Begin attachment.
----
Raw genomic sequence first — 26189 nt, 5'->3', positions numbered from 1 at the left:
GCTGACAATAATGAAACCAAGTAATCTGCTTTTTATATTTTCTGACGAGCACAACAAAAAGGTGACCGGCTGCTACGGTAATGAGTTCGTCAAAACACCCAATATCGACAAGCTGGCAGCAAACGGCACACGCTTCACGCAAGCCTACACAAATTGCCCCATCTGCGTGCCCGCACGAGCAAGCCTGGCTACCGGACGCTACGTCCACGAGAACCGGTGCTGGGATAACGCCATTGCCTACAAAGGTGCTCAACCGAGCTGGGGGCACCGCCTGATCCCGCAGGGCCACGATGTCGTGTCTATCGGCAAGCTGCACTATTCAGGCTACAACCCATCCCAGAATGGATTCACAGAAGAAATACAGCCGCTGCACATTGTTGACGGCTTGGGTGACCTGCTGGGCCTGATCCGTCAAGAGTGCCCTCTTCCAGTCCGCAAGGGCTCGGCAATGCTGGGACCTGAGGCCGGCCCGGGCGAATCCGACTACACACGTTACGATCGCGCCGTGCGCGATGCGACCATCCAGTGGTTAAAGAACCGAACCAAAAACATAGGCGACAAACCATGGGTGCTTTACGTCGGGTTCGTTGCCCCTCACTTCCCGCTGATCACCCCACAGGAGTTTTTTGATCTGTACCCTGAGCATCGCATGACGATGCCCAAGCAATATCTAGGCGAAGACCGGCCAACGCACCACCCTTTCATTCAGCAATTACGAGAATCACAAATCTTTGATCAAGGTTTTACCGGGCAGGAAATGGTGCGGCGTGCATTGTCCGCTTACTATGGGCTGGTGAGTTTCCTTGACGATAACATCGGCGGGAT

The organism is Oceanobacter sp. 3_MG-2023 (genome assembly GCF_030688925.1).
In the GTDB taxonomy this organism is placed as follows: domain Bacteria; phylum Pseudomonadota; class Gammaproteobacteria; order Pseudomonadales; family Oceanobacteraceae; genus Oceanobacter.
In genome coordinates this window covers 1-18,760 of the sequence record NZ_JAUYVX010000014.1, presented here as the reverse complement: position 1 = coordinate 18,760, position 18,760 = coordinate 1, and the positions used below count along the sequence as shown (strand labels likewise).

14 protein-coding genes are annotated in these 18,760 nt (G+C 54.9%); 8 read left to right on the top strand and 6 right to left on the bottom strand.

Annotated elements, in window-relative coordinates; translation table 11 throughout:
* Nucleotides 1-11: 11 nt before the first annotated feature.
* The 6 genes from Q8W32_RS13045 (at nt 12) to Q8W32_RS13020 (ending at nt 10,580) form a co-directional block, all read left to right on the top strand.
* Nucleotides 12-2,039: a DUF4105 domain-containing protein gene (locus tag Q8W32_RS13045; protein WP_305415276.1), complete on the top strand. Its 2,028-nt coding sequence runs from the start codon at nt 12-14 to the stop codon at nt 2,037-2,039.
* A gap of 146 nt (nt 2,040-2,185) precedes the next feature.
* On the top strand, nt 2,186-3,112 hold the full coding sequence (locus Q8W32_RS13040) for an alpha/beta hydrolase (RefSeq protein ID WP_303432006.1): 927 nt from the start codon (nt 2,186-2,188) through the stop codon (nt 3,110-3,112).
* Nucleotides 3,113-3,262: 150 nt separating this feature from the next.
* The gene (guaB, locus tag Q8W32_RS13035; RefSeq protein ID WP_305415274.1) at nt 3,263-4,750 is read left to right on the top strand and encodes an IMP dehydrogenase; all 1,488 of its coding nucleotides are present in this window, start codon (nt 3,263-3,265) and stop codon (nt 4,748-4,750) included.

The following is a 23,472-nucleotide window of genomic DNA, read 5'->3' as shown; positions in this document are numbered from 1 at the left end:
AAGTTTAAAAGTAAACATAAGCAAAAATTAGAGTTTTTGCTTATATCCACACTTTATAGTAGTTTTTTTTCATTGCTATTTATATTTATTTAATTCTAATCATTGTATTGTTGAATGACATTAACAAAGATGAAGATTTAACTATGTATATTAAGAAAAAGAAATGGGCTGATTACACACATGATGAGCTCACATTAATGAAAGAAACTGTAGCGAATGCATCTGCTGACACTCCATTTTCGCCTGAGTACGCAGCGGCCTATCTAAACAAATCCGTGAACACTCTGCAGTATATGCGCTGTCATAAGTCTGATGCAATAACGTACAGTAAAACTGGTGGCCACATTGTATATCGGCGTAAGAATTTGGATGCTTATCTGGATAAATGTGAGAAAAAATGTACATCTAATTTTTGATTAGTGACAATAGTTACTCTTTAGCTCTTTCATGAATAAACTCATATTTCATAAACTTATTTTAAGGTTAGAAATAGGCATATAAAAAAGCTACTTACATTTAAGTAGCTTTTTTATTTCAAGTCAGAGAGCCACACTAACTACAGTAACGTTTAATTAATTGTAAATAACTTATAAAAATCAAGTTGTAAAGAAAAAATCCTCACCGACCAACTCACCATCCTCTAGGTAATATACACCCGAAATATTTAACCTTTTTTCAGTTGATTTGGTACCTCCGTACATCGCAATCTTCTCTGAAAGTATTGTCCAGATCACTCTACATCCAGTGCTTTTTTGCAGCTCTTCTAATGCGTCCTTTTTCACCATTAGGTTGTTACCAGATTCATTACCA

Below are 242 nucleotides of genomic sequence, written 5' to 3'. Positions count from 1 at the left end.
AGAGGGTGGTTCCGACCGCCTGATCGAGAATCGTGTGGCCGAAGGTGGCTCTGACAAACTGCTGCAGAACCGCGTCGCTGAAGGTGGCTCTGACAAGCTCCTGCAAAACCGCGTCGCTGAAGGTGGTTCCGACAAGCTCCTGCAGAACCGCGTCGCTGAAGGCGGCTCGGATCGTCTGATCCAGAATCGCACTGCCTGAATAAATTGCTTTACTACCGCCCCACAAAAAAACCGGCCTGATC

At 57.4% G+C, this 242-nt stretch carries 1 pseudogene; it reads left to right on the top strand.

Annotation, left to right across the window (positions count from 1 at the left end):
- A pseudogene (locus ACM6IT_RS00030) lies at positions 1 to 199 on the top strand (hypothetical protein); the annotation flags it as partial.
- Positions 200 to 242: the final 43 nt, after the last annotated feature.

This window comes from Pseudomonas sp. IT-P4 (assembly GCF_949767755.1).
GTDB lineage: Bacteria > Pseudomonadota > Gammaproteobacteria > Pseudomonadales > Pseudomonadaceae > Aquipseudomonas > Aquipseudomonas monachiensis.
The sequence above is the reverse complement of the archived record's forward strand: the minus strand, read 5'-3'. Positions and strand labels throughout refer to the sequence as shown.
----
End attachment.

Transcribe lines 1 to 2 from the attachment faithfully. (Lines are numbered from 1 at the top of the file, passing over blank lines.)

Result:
Raw genomic sequence first — 26189 nt, 5'->3', positions numbered from 1 at the left:
GCTGACAATAATGAAACCAAGTAATCTGCTTTTTATATTTTCTGACGAGCACAACAAAAAGGTGACCGGCTGCTACGGTAATGAGTTCGTCAAAACACCCAATATCGACAAGCTGGCAGCAAACGGCACACGCTTCACGCAAGCCTACACAAATTGCCCCATCTGCGTGCCCGCACGAGCAAGCCTGGCTACCGGACGCTACGTCCACGAGAACCGGTGCTGGGATAACGCCATTGCCTACAAAGGTGCTCAACCGAGCTGGGGGCACCGCCTGATCCCGCAGGGCCACGATGTCGTGTCTATCGGCAAGCTGCACTATTCAGGCTACAACCCATCCCAGAATGGATTCACAGAAGAAATACAGCCGCTGCACATTGTTGACGGCTTGGGTGACCTGCTGGGCCTGATCCGTCAAGAGTGCCCTCTTCCAGTCCGCAAGGGCTCGGCAATGCTGGGACCTGAGGCCGGCCCGGGCGAATCCGACTACACACGTTACGATCGCGCCGTGCGCGATGCGACCATCCAGTGGTTAAAGAACCGAACCAAAAACATAGGCGACAAACCATGGGTGCTTTACGTCGGGTTCGTTGCCCCTCACTTCCCGCTGATCACCCCACAGGAGTTTTTTGATCTGTACCCTGAGCATCGCATGACGATGCCCAAGCAATATCTAGGCGAAGACCGGCCAACGCACCACCCTTTCATTCAGCAATTACGAGAATCACAAATCTTTGATCAAGGTTTTACCGGGCAGGAAATGGTGCGGCGTGCATTGTCCGCTTACTATGGGCTGGTGAGTTTCCTTGACGATAACATCGGCGGGAT